CDC Officially Endorses Use Of PrEP Drug, Truvada, For HIV Prevention
On Wednesday, the CDC has officially endorsed the use of Truvada, an antiretroviral drug that when taken as a daily pill can serve as pre-exposure prophylaxis (PrEP). Truvada has been proven to prevent HIV in 99% of individuals when used properly.
If broadly followed, the advice could transform AIDS prevention in the United States — from reliance on condoms, which are effective but unpopular with many men, to a regimen that relies on an antiretroviral drug.
It would mean a 50-fold increase in the number of prescriptions for the drug, Truvada — to 500,000 a year from fewer than 10,000. The drug costs $13,000 a year, and most insurers already cover it.
The guidelines tell doctors to consider the drug regimen, called PrEP, for pre-exposure prophylaxis, for gay men who have sex without condoms; heterosexuals with high-risk partners such as drug injectors or male bisexuals who have unprotected sex; patients who regularly have sex with anyone they know is infected; and anyone who shares needles or injects drugs.
The CDC is officially encouraging the use of PrEP in conjunction with condoms as Truvada does not prevent infection from other sexually transmitted infections such as gonorrhea and syphilis.
The CDC acknowledges that some gay men will choose to use PrEP in lieu of condoms, citing the 20 percent rise in unprotected sex amongst gay men between 2005 and 2011, according to a November CDC survey.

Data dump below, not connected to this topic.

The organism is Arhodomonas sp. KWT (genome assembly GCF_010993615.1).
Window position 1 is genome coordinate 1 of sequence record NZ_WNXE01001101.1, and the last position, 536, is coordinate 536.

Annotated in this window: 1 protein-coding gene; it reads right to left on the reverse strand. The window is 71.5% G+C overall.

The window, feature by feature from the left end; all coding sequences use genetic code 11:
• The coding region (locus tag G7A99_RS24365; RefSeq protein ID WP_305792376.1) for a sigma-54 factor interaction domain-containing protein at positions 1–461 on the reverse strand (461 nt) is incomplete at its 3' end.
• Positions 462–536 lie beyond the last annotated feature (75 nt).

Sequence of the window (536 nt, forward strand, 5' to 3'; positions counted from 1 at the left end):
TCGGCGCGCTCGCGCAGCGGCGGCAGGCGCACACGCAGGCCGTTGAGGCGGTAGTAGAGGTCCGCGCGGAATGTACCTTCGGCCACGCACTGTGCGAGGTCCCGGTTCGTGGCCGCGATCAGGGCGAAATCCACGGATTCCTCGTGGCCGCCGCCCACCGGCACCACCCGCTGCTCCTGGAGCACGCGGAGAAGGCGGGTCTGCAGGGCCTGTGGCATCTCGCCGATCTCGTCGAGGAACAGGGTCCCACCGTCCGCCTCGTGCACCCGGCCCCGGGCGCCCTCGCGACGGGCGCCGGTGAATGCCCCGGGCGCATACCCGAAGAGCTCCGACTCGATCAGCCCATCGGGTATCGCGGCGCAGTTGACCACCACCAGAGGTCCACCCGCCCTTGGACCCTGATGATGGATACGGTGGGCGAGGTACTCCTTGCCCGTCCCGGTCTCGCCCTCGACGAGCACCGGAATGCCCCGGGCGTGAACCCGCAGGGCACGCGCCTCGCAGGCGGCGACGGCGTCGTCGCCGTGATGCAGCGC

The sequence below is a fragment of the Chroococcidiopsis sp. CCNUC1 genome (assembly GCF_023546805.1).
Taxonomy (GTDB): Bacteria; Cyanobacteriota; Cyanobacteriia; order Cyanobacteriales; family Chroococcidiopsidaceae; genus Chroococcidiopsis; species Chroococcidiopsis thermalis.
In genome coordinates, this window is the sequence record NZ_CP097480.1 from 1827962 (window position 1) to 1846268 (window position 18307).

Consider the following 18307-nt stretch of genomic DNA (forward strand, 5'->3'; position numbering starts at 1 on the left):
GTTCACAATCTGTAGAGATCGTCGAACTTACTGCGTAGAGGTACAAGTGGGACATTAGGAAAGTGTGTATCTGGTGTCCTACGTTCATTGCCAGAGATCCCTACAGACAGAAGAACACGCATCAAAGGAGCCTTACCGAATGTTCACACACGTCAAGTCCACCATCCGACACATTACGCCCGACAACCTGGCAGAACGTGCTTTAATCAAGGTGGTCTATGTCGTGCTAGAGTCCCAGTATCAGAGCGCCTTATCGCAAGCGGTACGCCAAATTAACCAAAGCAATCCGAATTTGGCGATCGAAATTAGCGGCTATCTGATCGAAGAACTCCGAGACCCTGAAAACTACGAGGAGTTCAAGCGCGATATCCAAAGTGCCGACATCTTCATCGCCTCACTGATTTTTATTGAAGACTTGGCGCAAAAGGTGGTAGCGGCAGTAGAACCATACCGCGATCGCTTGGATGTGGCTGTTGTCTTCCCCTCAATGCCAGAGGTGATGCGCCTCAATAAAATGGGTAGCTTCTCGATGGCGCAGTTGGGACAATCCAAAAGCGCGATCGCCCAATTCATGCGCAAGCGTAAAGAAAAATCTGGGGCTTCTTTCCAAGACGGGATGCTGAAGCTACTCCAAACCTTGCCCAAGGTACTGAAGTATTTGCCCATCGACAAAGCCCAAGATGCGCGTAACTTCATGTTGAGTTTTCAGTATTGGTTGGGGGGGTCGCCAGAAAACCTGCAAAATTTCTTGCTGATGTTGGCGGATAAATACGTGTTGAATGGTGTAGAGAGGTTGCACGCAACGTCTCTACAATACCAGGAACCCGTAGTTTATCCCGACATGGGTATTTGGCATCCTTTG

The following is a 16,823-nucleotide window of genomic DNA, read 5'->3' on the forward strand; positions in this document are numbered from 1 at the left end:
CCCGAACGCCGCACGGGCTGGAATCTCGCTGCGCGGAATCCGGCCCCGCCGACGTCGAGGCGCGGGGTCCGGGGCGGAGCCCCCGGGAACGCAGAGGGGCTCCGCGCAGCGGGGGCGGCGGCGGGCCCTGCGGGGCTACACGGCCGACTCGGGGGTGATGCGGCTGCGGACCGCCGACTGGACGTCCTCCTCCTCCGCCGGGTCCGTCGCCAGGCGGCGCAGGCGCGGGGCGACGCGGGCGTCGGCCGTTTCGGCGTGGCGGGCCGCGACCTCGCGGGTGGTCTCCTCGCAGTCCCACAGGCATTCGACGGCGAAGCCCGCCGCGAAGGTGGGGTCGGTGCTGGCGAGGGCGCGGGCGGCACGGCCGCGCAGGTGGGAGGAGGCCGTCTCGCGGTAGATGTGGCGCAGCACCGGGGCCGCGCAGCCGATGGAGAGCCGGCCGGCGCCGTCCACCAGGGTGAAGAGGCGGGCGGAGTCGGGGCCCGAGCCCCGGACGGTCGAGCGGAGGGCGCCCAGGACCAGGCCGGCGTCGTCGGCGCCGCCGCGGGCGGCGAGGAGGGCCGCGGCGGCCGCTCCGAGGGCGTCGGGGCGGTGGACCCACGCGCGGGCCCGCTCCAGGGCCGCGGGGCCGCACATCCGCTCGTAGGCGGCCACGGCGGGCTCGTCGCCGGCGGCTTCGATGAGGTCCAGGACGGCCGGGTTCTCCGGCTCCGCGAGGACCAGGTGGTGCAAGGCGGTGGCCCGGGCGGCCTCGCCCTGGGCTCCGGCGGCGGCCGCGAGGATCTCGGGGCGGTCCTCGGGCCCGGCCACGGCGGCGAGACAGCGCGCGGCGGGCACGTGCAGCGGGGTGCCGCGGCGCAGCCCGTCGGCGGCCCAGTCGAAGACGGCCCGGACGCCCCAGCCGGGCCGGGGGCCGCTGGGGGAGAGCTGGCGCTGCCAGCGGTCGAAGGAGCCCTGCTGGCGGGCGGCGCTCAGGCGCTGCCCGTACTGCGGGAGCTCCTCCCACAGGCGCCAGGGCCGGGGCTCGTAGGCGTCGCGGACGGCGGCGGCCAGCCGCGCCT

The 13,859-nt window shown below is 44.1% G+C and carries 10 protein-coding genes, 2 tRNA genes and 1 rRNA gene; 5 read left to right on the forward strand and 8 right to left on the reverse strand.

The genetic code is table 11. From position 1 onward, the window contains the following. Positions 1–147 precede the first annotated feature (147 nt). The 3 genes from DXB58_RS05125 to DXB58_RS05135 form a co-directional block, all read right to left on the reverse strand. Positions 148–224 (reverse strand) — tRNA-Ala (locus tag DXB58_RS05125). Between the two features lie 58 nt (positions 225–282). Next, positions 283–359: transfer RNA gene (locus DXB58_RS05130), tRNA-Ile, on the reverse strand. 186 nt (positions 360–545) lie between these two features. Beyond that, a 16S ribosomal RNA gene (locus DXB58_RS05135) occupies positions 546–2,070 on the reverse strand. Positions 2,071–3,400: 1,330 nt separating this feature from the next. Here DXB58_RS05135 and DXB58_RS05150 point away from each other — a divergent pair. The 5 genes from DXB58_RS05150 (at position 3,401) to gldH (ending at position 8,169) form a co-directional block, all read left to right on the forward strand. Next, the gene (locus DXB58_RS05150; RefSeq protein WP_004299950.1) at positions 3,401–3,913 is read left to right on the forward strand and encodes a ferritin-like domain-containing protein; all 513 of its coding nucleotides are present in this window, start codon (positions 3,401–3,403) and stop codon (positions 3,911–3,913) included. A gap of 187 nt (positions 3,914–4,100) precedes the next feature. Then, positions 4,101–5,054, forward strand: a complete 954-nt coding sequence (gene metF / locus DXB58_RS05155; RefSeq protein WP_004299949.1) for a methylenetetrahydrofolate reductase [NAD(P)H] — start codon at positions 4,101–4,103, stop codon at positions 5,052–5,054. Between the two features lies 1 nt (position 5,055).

Still, the CDC maintains that the potential benefits of HIV prevention outweigh the costs of an increase in curable STDs.
“Making the perfect the enemy of the good is something we’ve got to get over,” said Dr. Anthony S. Fauci, director of the National Institute of Allergy and Infectious Diseases and the country’s best-known AIDS doctor. “I strongly support the C.D.C. doing this.”
The new guidelines issued by the CDC still have their critics:
Michael Weinstein, president of the AIDS Healthcare Foundation, has called Truvada a “party drug” and argued that the drug regimen would encourage men to avoid condoms and thus increase the infection rate. He called the release of the guidelines “a shameful chapter in the history of the C.D.C.”
Ultimately, individuals will have to make their own decisions regarding how they choose to protect their sexual health. Undoubtedly this endorsement of PrEP by the CDC will have a major impact.
Dr. Jonathan Mermin, director of the C.D.C.’s national center for AIDS and other sexually transmitted diseases, said the new guidelines should save many lives.
“On average, it takes a decade for a scientific breakthrough to be adopted,” he said. “We hope we can shorten that time frame and increase people’s survival.”
While Truvada is expensive, private insurers and state Medicaid programs have generally covered such prescriptions, and Gilead--the producer of Truvada-- has a program that covers co-pays and gives Truvada to the uninsured. PrEP may be in reach for those that want it.
What are your thoughts on the new developments, Instincters? Will the CDC's endorsement of PrEP encourage you to take on the drug regimen? Will it impact your condom usage?
Let us know what you think!